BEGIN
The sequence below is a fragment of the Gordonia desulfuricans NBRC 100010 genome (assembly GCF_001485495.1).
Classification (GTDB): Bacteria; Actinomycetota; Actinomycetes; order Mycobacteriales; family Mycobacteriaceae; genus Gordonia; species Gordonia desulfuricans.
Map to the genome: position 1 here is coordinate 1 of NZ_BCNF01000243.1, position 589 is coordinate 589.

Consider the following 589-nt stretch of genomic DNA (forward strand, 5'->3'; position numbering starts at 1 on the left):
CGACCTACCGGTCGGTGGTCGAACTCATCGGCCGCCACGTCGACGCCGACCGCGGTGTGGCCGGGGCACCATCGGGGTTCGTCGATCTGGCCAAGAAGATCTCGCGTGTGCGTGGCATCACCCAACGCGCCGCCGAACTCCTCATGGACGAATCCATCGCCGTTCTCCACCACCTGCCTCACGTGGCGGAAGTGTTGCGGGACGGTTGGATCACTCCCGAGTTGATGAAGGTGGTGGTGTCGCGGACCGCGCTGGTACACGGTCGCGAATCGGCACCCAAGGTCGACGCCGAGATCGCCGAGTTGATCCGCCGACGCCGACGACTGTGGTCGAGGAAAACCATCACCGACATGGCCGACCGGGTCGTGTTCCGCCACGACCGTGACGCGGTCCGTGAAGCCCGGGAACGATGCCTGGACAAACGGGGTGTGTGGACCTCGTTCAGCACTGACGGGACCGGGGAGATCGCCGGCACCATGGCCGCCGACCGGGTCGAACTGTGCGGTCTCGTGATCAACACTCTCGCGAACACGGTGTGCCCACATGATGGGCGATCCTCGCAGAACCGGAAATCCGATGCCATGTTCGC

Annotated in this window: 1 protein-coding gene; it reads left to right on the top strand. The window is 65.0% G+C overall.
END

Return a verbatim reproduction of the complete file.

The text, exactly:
The sequence below is a fragment of the Gordonia desulfuricans NBRC 100010 genome (assembly GCF_001485495.1).
Classification (GTDB): Bacteria; Actinomycetota; Actinomycetes; order Mycobacteriales; family Mycobacteriaceae; genus Gordonia; species Gordonia desulfuricans.
Map to the genome: position 1 here is coordinate 1 of NZ_BCNF01000243.1, position 589 is coordinate 589.

Consider the following 589-nt stretch of genomic DNA (forward strand, 5'->3'; position numbering starts at 1 on the left):
CGACCTACCGGTCGGTGGTCGAACTCATCGGCCGCCACGTCGACGCCGACCGCGGTGTGGCCGGGGCACCATCGGGGTTCGTCGATCTGGCCAAGAAGATCTCGCGTGTGCGTGGCATCACCCAACGCGCCGCCGAACTCCTCATGGACGAATCCATCGCCGTTCTCCACCACCTGCCTCACGTGGCGGAAGTGTTGCGGGACGGTTGGATCACTCCCGAGTTGATGAAGGTGGTGGTGTCGCGGACCGCGCTGGTACACGGTCGCGAATCGGCACCCAAGGTCGACGCCGAGATCGCCGAGTTGATCCGCCGACGCCGACGACTGTGGTCGAGGAAAACCATCACCGACATGGCCGACCGGGTCGTGTTCCGCCACGACCGTGACGCGGTCCGTGAAGCCCGGGAACGATGCCTGGACAAACGGGGTGTGTGGACCTCGTTCAGCACTGACGGGACCGGGGAGATCGCCGGCACCATGGCCGCCGACCGGGTCGAACTGTGCGGTCTCGTGATCAACACTCTCGCGAACACGGTGTGCCCACATGATGGGCGATCCTCGCAGAACCGGAAATCCGATGCCATGTTCGC

Annotated in this window: 1 protein-coding gene; it reads left to right on the top strand. The window is 65.0% G+C overall.